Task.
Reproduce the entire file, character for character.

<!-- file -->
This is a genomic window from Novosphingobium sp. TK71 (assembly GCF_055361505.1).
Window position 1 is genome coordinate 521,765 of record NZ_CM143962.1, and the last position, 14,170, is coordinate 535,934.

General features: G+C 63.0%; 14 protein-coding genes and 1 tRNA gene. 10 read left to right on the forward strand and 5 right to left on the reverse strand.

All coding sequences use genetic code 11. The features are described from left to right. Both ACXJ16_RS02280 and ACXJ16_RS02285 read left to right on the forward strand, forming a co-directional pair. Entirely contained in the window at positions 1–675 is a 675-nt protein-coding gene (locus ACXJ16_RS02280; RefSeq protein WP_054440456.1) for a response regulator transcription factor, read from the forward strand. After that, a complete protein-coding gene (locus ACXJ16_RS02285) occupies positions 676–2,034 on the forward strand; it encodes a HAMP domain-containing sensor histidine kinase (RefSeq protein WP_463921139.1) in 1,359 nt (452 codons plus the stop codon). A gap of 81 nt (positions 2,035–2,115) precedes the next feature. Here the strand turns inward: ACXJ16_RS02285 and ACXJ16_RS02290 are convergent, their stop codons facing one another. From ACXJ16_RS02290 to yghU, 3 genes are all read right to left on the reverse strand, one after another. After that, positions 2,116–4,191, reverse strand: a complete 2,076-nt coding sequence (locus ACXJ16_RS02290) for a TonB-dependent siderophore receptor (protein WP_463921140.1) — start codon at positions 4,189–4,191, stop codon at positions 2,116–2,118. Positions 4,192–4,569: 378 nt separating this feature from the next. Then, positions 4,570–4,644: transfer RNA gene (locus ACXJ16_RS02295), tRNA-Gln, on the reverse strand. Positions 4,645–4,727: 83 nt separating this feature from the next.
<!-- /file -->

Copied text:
This is a genomic window from Novosphingobium sp. TK71 (assembly GCF_055361505.1).
Window position 1 is genome coordinate 521,765 of record NZ_CM143962.1, and the last position, 14,170, is coordinate 535,934.

General features: G+C 63.0%; 14 protein-coding genes and 1 tRNA gene. 10 read left to right on the forward strand and 5 right to left on the reverse strand.

All coding sequences use genetic code 11. The features are described from left to right. Both ACXJ16_RS02280 and ACXJ16_RS02285 read left to right on the forward strand, forming a co-directional pair. Entirely contained in the window at positions 1–675 is a 675-nt protein-coding gene (locus ACXJ16_RS02280; RefSeq protein WP_054440456.1) for a response regulator transcription factor, read from the forward strand. After that, a complete protein-coding gene (locus ACXJ16_RS02285) occupies positions 676–2,034 on the forward strand; it encodes a HAMP domain-containing sensor histidine kinase (RefSeq protein WP_463921139.1) in 1,359 nt (452 codons plus the stop codon). A gap of 81 nt (positions 2,035–2,115) precedes the next feature. Here the strand turns inward: ACXJ16_RS02285 and ACXJ16_RS02290 are convergent, their stop codons facing one another. From ACXJ16_RS02290 to yghU, 3 genes are all read right to left on the reverse strand, one after another. After that, positions 2,116–4,191, reverse strand: a complete 2,076-nt coding sequence (locus ACXJ16_RS02290) for a TonB-dependent siderophore receptor (protein WP_463921140.1) — start codon at positions 4,189–4,191, stop codon at positions 2,116–2,118. Positions 4,192–4,569: 378 nt separating this feature from the next. Then, positions 4,570–4,644: transfer RNA gene (locus ACXJ16_RS02295), tRNA-Gln, on the reverse strand. Positions 4,645–4,727: 83 nt separating this feature from the next.